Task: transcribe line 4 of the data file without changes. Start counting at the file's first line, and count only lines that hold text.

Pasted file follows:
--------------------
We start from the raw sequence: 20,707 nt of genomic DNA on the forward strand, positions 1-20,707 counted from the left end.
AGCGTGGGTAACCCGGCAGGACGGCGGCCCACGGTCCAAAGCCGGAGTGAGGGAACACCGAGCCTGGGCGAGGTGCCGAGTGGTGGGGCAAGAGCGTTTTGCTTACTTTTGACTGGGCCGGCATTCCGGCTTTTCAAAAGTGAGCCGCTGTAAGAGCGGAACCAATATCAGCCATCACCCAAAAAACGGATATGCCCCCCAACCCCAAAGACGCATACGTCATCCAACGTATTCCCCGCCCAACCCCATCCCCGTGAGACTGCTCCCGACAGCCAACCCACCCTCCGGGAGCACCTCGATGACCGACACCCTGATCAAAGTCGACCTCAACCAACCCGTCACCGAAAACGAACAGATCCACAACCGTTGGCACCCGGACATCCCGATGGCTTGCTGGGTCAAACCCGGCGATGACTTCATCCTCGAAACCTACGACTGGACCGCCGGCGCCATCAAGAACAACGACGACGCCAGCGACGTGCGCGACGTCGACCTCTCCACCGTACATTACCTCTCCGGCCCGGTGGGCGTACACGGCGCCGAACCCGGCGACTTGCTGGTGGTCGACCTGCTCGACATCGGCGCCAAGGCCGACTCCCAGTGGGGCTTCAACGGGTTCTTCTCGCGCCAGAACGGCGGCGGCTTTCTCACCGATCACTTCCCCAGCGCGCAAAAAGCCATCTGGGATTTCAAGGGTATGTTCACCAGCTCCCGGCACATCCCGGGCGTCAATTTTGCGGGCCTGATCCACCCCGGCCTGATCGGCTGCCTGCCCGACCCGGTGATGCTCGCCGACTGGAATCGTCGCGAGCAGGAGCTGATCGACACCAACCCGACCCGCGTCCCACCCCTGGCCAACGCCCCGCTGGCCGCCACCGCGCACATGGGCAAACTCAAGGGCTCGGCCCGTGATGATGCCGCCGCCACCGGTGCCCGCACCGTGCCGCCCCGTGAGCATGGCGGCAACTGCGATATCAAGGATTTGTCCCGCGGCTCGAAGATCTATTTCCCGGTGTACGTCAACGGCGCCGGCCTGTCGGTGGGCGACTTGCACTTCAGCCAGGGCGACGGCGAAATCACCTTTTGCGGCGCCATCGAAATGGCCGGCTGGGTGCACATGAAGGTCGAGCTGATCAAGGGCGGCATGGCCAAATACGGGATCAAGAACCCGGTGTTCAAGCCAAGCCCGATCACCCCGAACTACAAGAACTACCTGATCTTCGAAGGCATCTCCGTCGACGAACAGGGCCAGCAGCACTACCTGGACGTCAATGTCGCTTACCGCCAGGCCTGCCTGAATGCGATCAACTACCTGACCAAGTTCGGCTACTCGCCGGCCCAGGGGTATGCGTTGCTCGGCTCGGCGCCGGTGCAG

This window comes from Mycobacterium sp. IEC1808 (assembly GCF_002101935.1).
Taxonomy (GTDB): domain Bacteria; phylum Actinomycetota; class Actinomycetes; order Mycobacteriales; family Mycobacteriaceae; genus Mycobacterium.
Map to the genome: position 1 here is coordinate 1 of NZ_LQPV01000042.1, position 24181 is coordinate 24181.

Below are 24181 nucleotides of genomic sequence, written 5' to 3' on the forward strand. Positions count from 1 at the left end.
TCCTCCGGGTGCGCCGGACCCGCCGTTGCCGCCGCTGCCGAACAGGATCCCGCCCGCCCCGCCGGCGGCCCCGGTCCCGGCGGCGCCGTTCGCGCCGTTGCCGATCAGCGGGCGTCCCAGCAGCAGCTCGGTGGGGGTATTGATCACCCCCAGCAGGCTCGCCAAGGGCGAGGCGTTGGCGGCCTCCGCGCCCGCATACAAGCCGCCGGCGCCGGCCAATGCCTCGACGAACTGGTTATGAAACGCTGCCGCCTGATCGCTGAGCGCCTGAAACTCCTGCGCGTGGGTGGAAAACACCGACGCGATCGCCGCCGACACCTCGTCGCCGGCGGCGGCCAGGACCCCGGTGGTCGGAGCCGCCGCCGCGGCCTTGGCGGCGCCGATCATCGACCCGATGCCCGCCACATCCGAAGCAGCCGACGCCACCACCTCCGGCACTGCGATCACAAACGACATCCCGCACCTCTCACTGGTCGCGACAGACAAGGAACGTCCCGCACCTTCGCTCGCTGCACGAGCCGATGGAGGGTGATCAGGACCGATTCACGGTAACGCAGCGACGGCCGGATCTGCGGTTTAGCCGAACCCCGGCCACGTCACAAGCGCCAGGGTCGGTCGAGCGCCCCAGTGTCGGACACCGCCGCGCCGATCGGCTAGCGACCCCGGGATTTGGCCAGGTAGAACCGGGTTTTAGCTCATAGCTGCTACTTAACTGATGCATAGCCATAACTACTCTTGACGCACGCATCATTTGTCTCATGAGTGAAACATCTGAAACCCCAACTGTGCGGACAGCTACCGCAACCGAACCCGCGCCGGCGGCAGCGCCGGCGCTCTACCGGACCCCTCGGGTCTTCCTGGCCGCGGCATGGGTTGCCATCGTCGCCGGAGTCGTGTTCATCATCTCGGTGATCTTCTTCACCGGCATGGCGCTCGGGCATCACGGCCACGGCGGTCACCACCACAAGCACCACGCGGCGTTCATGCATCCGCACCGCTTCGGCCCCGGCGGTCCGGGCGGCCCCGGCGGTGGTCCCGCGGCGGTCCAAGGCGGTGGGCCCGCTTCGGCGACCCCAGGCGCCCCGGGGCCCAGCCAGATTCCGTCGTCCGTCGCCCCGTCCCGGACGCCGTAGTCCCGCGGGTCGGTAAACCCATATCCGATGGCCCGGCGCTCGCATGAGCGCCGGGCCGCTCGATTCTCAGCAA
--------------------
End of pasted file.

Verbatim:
Taxonomy (GTDB): domain Bacteria; phylum Actinomycetota; class Actinomycetes; order Mycobacteriales; family Mycobacteriaceae; genus Mycobacterium.